|Date:||April 05, 2019|
|Author:||Brian K. Sullivan|
There’s a lot of reasons people think 13 is an unlucky number. This year may add another.
At least 13 storm systems should reach tropical strength and get a name in 2019, with five becoming hurricanes and two spawning winds of 111 miles per hour (179 kilometers) or more, Colorado State University said in its annual Atlantic forecast.
While the overall storm number is one above the 30-year average, it’s down from 15 last year. But that isn’t a reason for coastal residents to drop their guard.
“As we always say, it only takes one storm to make it an active season.” Phil Klotzbach, lead author of the study, said by telephone. “People have to prepare the same as always.”
An El Nino weather pattern will linger into at least September, and that’s helping to keep the hurricane season close to average, but there is no way of telling if one or more storms will become strong enough to cause destruction for the U.S., Mexico and the Caribbean.
The U.S. was hit by three major hurricanes in 2017, with the entire season causing about $215 billion in damage. Last year, hurricanes Florence and Michael ripped through the Carolinas and Florida with the total damage for the year reaching $51 billion, according to Munich Re.
The six month season begins June 1, when the warming Atlantic water becomes a nursery for the destructive storms often born from weather systems drifting off Africa. Atlantic hurricanes are closely watched because they can shake energy and agriculture markets, threaten coastal real estate, impact politics and leave long-lasting suffering for people and businesses in their wake.
This week, Congressional Republicans and Democrats haggled over disaster funding for Puerto Rico, still reeling from 2017’s Hurricane Maria. Politics aside, the perils faced by hurricanes are massive. In the U.S., more than 6.9 million homes, valued at $1.6 trillion, are at risk from storms, according to CoreLogic.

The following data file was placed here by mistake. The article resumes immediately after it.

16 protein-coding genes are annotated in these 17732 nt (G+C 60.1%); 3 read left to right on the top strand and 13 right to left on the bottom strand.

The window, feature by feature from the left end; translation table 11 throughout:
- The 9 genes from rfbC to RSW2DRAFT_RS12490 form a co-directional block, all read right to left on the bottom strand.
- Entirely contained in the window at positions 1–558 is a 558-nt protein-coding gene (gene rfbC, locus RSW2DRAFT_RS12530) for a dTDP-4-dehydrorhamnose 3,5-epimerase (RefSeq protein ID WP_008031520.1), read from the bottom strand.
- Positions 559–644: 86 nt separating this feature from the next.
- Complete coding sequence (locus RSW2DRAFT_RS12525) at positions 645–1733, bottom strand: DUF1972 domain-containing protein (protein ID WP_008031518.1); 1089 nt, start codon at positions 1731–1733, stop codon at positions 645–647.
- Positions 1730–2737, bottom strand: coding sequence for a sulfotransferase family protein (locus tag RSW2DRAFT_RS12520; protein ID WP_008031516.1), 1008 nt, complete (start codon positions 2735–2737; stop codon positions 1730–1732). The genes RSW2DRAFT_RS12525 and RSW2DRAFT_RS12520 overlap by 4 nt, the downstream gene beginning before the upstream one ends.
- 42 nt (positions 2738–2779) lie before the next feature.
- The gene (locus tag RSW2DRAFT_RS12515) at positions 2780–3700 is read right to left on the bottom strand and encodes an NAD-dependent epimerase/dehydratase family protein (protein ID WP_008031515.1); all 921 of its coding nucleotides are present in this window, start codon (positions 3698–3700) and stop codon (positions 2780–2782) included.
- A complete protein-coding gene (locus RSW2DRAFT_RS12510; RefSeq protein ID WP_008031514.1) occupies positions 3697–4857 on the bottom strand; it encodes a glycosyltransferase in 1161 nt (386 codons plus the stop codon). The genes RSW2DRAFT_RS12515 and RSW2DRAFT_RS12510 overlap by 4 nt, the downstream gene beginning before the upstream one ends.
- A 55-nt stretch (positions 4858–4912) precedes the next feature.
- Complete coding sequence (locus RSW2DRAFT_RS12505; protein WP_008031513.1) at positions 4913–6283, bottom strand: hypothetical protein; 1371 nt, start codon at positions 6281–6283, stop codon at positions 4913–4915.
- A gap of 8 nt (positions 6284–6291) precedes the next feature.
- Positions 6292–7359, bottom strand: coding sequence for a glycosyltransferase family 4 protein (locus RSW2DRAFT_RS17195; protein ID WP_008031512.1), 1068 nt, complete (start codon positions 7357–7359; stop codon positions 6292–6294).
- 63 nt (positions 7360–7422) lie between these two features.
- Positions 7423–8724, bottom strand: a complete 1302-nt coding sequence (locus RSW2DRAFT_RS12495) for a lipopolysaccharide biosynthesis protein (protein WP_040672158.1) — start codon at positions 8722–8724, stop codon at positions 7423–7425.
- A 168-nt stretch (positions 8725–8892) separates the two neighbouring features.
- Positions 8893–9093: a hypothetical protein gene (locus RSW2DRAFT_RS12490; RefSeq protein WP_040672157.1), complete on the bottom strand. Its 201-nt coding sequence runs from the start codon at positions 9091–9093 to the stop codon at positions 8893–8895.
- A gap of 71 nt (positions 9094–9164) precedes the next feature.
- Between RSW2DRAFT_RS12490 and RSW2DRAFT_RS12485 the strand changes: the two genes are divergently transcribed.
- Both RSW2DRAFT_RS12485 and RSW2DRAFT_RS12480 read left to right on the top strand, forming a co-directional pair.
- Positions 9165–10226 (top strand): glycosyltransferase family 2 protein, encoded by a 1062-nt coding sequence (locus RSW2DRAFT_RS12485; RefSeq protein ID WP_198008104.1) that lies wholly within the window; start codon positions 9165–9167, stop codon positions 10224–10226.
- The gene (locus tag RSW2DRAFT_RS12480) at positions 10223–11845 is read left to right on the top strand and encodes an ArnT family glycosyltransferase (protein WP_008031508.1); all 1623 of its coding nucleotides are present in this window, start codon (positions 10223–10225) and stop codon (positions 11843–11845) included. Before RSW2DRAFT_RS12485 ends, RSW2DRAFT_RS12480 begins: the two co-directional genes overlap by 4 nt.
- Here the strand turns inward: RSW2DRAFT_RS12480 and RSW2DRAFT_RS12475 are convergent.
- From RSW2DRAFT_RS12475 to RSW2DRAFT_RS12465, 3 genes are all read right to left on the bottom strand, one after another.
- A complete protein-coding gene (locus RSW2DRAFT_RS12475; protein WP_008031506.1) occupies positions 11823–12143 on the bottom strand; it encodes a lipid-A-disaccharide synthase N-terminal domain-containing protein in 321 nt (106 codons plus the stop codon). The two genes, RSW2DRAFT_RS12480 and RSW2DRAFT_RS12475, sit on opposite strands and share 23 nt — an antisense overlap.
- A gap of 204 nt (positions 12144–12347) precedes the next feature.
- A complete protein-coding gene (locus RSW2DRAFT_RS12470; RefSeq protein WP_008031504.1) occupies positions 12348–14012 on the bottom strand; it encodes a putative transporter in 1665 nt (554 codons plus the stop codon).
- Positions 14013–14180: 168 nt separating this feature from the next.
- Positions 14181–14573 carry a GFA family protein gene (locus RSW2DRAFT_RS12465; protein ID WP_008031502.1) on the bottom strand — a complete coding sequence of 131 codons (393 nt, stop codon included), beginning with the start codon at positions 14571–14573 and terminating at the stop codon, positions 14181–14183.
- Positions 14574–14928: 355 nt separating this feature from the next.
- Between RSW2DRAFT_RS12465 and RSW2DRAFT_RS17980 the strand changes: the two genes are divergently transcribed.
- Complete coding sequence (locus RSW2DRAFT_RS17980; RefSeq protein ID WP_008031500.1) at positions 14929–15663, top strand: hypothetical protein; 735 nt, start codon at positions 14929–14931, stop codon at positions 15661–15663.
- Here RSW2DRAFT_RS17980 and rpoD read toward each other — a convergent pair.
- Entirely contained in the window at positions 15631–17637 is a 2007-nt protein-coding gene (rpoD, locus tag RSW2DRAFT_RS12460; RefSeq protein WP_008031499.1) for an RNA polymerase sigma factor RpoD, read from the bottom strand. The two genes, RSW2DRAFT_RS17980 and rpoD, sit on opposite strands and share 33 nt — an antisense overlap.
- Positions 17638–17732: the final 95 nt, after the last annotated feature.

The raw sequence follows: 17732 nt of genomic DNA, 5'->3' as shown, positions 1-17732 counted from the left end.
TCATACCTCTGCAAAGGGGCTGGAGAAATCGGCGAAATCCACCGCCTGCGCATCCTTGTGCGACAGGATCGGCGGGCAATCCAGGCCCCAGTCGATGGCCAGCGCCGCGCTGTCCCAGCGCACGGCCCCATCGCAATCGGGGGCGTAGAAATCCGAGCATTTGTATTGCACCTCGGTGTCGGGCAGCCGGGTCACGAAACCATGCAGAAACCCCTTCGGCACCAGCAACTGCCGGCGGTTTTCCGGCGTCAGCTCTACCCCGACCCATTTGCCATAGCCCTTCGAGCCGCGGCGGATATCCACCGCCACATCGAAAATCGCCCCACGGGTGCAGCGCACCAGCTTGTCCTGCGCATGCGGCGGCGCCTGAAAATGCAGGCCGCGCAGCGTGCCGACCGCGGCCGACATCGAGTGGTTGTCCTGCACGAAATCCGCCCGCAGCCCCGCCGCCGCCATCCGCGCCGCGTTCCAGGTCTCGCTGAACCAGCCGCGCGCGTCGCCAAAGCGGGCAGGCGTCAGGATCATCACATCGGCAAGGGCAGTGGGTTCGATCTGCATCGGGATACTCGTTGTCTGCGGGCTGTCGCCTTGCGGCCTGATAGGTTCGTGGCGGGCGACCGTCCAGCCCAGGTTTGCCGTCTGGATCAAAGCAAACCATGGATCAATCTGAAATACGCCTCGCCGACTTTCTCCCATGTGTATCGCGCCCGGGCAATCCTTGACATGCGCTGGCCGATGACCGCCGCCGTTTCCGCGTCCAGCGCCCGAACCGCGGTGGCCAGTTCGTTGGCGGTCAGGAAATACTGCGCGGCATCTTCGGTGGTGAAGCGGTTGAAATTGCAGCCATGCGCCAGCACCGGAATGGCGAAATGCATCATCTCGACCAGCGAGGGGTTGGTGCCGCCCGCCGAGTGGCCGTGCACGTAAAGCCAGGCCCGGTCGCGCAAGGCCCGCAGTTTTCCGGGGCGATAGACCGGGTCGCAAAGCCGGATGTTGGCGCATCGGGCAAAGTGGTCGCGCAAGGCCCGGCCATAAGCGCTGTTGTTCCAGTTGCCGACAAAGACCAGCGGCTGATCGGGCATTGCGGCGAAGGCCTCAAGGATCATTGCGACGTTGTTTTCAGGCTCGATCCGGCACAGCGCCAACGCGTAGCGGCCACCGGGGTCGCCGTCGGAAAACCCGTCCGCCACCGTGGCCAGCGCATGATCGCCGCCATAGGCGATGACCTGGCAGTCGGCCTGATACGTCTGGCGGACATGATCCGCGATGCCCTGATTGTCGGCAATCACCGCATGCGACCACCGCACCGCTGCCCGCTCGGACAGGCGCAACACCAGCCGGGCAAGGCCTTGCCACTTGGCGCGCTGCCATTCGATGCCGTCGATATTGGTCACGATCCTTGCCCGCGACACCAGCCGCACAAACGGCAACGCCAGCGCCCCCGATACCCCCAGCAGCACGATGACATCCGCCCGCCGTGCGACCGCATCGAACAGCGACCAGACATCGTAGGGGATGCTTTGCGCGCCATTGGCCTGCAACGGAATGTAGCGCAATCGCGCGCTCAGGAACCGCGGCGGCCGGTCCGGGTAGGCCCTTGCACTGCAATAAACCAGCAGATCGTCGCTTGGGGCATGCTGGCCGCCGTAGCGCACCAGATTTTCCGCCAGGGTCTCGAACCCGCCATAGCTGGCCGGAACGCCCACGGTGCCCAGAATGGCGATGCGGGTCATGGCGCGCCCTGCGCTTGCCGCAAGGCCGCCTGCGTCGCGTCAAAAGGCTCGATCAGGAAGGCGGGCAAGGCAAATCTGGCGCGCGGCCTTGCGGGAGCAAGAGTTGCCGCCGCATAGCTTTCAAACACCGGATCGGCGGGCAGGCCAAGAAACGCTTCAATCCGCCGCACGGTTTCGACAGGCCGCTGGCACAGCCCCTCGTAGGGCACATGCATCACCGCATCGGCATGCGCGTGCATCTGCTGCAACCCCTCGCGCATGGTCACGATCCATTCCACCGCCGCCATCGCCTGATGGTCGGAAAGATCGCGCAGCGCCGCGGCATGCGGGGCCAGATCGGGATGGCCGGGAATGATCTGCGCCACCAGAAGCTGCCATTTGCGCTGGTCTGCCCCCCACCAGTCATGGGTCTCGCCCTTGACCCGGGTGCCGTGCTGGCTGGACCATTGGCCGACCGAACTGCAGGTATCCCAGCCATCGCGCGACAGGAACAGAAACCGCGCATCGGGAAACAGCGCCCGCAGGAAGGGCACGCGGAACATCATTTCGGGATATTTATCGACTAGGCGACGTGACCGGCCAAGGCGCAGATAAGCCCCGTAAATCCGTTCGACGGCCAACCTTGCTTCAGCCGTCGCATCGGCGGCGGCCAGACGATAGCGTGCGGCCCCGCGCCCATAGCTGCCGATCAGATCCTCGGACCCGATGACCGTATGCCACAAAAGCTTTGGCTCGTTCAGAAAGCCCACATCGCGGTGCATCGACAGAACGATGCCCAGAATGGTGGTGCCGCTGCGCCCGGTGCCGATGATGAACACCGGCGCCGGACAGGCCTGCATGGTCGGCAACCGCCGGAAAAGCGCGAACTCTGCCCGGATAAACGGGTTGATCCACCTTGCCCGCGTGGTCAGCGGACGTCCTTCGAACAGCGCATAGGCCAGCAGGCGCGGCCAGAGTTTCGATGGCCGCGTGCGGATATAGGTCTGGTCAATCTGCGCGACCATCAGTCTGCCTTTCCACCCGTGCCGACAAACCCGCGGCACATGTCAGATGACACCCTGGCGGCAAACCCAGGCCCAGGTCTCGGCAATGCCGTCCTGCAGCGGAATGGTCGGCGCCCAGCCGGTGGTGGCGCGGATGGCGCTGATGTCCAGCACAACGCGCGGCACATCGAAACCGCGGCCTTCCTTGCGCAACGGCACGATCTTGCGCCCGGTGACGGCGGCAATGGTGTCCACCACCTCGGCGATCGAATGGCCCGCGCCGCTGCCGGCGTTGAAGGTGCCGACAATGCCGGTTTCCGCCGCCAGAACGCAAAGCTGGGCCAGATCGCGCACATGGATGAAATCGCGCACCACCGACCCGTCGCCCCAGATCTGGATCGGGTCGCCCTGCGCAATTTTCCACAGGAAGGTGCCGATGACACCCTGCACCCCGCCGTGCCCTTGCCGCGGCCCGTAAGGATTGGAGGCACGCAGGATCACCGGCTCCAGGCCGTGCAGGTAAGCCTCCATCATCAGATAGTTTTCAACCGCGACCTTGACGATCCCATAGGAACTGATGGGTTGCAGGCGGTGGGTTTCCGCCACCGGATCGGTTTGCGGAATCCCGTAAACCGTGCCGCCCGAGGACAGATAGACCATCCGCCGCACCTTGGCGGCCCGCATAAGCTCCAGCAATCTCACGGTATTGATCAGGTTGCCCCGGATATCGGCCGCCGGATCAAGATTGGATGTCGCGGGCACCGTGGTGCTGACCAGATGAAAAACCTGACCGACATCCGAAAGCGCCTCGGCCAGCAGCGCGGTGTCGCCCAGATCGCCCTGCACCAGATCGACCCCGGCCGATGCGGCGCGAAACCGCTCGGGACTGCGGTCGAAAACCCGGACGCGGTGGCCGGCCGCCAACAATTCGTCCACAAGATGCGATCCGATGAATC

Across the South, many are still trying to recover from multiple strikes over the last several years. In Dillon County, South Carolina, residents were struggling to recover from flooding brought by Hurricane Matthew in 2016 when Florence brought a second deluge last year.
“It is an ongoing process,” said Kenneth Smith, Dillon County’s long-term recovery chairman. “It has been going on since Matthew. They got hit twice.”
Nature’s cycles could rob the six-month 2019 season of some of its power, Klotzbach of Colorado State said. El Nino in the equatorial Pacific causes wind shear to develop across the Atlantic. Tropical storms and hurricanes can be ripped apart by wind shear with the tops of the storms being cut clear off.
Klotzbach also said that forecasts made in April are among the hardest for both storms and El Nino. From 2015 to 2018, Colorado State’s forecast underestimated the overall storms by 1 to 4 systems. At the same time, El Nino could fade.
“There is a lot of uncertainty about El Nino at this time of year,” Klotzbach said. “But I don’t see any smoking guns that is going to change that.”
Fitch Ratings’ Managing Director Jim Auden says the insurance industry should be able to handle any significant landfalls if they happen, noting that insurance and reinsurance markets showed their “financial resilience and capital strength” in handling losses from Hurricanes Harvey, Irma and Maria in 2017 and Florence and Michael in 2018.
“Still, history and analysis from catastrophe modeling firms reveal the potential for significantly larger hurricane events and insured losses, so we are always wary of the potential for larger events,” Auden added. “The reality is that the number of hurricane landfalls has more impact than the number of total hurricanes since that’s when there are insured property losses, so the best we can hope for are no substantial landfalls in 2019.”